Home Equity – What Is It and What Can You Do With It?
The majority of homeowners do not own their homes per se. They do not have the amount of capital required to buy their homes in cash and they, therefore, seek mortgages from certified lenders. They are co-owners with the lenders for as long as the mortgage is outstanding and not paid-in-full.
Home equity is the difference between the value of the property and the amount still owed to the lender. This surplus, which is home equity, belongs solely to the homeowner. By example, if a potential homeowner borrowed $400,000 for their house and they have so far paid off $ 200,000; their home equity could be as high as $200,000.
How to Build Home Equity:
Home equity is primarily gained by making regular payments against the mortgage. The owner of the home borrows however much they need to buy the house but puts down a percentage as agreed upon with the lender. They then proceed to make monthly payments towards the mortgage. The payments offset the principal amount as well as the interest. The more consistent the homeowner is with their payments, the faster they can pay off the mortgage and build equity.
Other ways that homeowners can build equity include:
- Appreciating home values – If the homeowner’s market goes up in value, their homes will automatically be affected positively. Higher market values mean more equity.
- Extra payments – As much as the mortgage could be payable in 30 years, it does not hurt to pay more when the homeowner can. Paying more than the minimum monthly requirement reduces the amount owed and builds equity faster for the homeowner.
- Home improvements – If a homeowner is keen on updating their home, they could cause its value to go up. Replacing an old roof, replacing the fading siding, renovating the kitchen, or improving the landscaping could give the home a facelift and boost its market value. In making these improvements, the homeowner should go for those that provide them with a favorable return on interest.
What Determines Home Equity?
It is strictly determined by the value of the home. If a homeowner buys a house for $400,000 then the value of the house shoots to $420,000, their equity will automatically rise by the said $20,000. If on the other hand, it goes down by the same amount due to the various factors, the homeowner loses equity. Equity, negative or positive, has nothing to do with the initial cost of the house, which would most probably be the amount of the mortgage.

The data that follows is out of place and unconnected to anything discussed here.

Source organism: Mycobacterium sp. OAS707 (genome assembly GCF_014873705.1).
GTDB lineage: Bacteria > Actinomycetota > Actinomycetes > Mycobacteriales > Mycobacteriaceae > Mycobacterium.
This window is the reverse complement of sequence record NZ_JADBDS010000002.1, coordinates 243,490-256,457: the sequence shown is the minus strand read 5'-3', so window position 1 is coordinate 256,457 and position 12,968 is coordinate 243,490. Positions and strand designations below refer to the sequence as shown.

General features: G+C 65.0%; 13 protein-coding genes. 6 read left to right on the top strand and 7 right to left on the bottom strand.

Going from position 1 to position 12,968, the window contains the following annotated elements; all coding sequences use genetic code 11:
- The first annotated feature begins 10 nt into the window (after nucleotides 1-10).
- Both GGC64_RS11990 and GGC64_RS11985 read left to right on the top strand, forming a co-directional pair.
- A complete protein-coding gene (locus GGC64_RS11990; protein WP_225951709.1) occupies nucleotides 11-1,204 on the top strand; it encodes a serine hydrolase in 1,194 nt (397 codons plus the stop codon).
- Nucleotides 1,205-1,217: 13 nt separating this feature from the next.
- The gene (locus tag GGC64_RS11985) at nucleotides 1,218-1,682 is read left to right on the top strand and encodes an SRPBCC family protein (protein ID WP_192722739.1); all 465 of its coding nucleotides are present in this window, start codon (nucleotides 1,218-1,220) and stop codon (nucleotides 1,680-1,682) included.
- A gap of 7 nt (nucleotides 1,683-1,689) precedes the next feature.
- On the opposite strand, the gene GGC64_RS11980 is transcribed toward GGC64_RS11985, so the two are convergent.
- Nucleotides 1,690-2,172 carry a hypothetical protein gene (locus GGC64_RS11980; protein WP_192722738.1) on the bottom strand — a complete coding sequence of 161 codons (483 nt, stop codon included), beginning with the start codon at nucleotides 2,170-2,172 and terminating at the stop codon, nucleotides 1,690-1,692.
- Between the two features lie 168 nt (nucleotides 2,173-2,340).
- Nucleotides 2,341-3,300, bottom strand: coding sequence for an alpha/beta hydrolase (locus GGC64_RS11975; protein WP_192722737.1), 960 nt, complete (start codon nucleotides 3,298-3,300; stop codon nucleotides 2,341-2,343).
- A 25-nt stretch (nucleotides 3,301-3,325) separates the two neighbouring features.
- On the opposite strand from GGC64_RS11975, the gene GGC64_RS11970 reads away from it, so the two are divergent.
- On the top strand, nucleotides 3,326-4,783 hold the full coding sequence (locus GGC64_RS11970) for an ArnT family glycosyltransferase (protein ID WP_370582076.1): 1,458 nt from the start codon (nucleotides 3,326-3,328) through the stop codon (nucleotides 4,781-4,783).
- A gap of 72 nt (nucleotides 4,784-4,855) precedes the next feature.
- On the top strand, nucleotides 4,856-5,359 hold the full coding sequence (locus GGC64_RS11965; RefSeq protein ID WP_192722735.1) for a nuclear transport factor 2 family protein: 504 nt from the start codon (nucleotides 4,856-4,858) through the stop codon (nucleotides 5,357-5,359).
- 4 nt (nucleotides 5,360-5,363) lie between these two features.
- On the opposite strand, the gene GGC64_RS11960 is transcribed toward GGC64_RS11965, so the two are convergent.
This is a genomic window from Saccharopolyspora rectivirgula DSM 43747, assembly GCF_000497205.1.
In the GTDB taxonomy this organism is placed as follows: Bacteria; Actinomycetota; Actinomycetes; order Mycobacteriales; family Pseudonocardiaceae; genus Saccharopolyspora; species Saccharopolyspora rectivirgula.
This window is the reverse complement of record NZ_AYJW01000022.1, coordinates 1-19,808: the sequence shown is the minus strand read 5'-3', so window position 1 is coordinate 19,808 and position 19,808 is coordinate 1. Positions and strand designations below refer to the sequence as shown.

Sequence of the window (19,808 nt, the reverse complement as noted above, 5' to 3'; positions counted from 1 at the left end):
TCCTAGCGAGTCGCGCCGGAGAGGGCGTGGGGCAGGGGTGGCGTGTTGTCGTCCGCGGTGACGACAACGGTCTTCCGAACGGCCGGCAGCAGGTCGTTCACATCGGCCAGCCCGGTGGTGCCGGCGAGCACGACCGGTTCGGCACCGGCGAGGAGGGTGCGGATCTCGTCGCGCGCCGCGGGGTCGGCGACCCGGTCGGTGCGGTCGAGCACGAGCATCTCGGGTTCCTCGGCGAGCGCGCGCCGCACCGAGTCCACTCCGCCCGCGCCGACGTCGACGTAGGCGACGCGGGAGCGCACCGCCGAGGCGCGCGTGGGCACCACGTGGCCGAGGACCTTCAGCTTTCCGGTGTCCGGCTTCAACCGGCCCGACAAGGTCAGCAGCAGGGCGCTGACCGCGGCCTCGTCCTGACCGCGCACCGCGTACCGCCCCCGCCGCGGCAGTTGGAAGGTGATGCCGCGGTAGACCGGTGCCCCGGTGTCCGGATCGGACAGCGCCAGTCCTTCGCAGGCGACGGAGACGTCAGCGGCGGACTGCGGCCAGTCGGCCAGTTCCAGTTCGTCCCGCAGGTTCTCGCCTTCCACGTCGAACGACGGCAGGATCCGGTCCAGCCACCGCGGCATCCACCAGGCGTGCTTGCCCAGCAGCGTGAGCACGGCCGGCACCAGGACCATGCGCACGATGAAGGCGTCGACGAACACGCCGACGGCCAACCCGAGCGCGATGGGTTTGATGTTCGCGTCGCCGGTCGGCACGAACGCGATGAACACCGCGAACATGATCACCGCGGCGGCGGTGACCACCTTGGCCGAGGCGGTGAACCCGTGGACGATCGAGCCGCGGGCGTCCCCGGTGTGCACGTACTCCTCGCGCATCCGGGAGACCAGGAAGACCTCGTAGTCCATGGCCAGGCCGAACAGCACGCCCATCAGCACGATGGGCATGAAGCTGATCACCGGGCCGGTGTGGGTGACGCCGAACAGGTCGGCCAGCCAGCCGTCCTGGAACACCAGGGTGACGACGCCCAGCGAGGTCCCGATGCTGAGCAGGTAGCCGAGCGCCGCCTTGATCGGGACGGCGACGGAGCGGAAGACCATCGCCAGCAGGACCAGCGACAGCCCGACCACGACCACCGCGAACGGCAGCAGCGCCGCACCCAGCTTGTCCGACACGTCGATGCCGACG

Home equity is how much your home is worth minus what you still owe on it. Keep in mind; this is not just how much you paid for it. Home equity is based on what your home would be bought for in the current market in its current condition. Depending on the terms of your loan and the housing market in your area, this can sometimes work against you.
How Can a Homeowner Use their Equity?
Home equity is money on paper and only becomes real when the homeowner sells their home and pays back the lender. People can, however, use it to open a line of credit or even take out a home equity loan. If the homeowner sold the house, they could use the extra amount to finance their next purchase, which would mean they would not need to borrow much. An even wiser idea would be to use the equity to build up an investment portfolio that could generate income for the homeowner.
Head over Tails – When Mortgages Outweigh Home Equity:
Have you ever heard of anyone ending up “upside down” on their home loan? This is when a homeowner owes more on a house than its appraised value on the open market. If a homeowner in this situation sells the house, they would still have to pay the bank the remainder of what they owe.
This is obviously a very bad situation to be in, and if you find yourself in a similar situation you should contact Advantage CCS for housing counseling in Pennsylvania. We can help educate you and help you understand all of your options. Here’s a link to our Housing Counseling services: https://www.advantageccs.org/services/housing-counseling
Borrowing against Time – Reverse Mortgages:
Home equity also plays an important role in reverse mortgages. These are a type of loan marketed to seniors under the premise that they will get to continue living in their home and they won’t have to make monthly loan payments either. The caveat is that the amount that has to be paid back grows and grows until the house is sold, the borrower moves out of the home for a year or more, or the borrower passes away.
These loans can help seniors deal with costs they may face, but they can also be abused. Pennsylvania housing counseling can help you sort out what is the best path for your finances and your home.
Consumer Credit Counseling and Home Equity:
Utilizing housing counseling can help you avoid situations which can end in foreclosure and can help you have more money in the long run. Managing home equity can be tough, but there are people who can help you if you find that you cannot manage your current housing payment. If you use the equity in your house make sure you use it wisely, like to pay down credit card debt.